Businesses ‘key to UK recycling efforts’

Recent calls for households to reduce their use of plastics should not overshadow the crucial role businesses must play in improving recycling in the UK, waste disposal experts have warned.

Businesses generate approximately a quarter of all waste in England. This has led the government to increase landfill tax to £88.95 per tonne in a bid to encourage businesses to recycle more of their waste.

Yet research suggested up to 80% of businesses do not recycle and have no green policy in place. It also revealed that the materials firms commonly neglect to recycle include paper and cardboard, plastics, electrical waste and printer cartridges.

 

 

Jonathan Richardson, managing director at secure shredding specialist Russell Richardson, said:

 

“Since waste collection is measured by weight, waste disposal costs can soon mount up for business owners. By recycling and throwing less away, companies can save thousands of pounds per year in landfill tax, while crucially lessening their environmental footprint.”

On average, 60% to 80% of office waste is paper, according to the Waste and Resources Action Programme (WRAP).

The government stipulates that businesses have a responsibility to “keep waste to a minimum by doing everything you reasonable can to prevent, reuse, recycle or recover wasted (in that order)”.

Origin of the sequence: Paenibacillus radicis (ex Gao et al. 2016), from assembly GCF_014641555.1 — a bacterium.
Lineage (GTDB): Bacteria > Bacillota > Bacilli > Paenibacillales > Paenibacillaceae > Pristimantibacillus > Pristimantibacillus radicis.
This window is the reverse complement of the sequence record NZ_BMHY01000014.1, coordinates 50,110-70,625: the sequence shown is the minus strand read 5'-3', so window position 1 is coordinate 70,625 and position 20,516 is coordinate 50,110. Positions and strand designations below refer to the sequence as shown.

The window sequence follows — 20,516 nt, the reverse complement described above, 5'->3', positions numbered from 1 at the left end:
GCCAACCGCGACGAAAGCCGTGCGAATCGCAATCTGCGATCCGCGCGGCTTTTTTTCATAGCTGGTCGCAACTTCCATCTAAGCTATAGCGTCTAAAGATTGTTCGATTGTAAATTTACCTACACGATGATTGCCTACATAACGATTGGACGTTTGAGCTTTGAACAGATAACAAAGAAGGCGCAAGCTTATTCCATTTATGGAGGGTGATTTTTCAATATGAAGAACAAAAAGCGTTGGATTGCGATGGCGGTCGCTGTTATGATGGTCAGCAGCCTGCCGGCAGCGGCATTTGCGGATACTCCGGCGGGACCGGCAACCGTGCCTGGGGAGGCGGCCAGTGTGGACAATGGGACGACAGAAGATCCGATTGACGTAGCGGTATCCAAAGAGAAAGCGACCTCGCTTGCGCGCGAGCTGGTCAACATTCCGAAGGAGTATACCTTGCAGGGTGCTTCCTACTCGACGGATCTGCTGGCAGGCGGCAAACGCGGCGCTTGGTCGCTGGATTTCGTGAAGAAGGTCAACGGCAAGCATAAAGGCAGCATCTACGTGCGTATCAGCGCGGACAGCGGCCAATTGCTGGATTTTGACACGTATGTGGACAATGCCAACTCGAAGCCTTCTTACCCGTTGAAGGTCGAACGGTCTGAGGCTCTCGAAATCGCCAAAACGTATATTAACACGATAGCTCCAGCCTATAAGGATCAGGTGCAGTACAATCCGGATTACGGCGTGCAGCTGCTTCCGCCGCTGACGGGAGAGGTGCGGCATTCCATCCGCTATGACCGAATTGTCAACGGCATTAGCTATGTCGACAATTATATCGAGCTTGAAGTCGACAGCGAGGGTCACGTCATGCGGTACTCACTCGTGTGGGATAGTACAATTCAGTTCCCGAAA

“Setting up regular collections for waste paper — at the very least — is an easy win for office-based businesses: it’s easy to do and can save on money almost immediately,”

 

added Jonathan.

 

“Some services even offer rebates for large volumes of waste.”

Paper recycling is far less energy-intensive than the process for other materials, requiring 70% less energy than making paper from raw materials.

Recycling guidance offered by WRAP to office-based businesses includes advice on setting up a recycling scheme and finding the right waste contractor.

The charity says that over a quarter of companies that recycle at work claim they have saved space by having designated areas and clearly labelled containers for specific materials, while over a third of businesses that recycle say it has improved their reputation within the local community.

“Involving all staff in recycling measures is key to a successful scheme,”

 

Jonathan agreed.

 

“Using promotional materials, such as posters and container stickers to signpost team members to recycling points and inform them about collection days helps to facilitate a smooth and commercially rewarding operation.”

Author: Editor

Share This Post On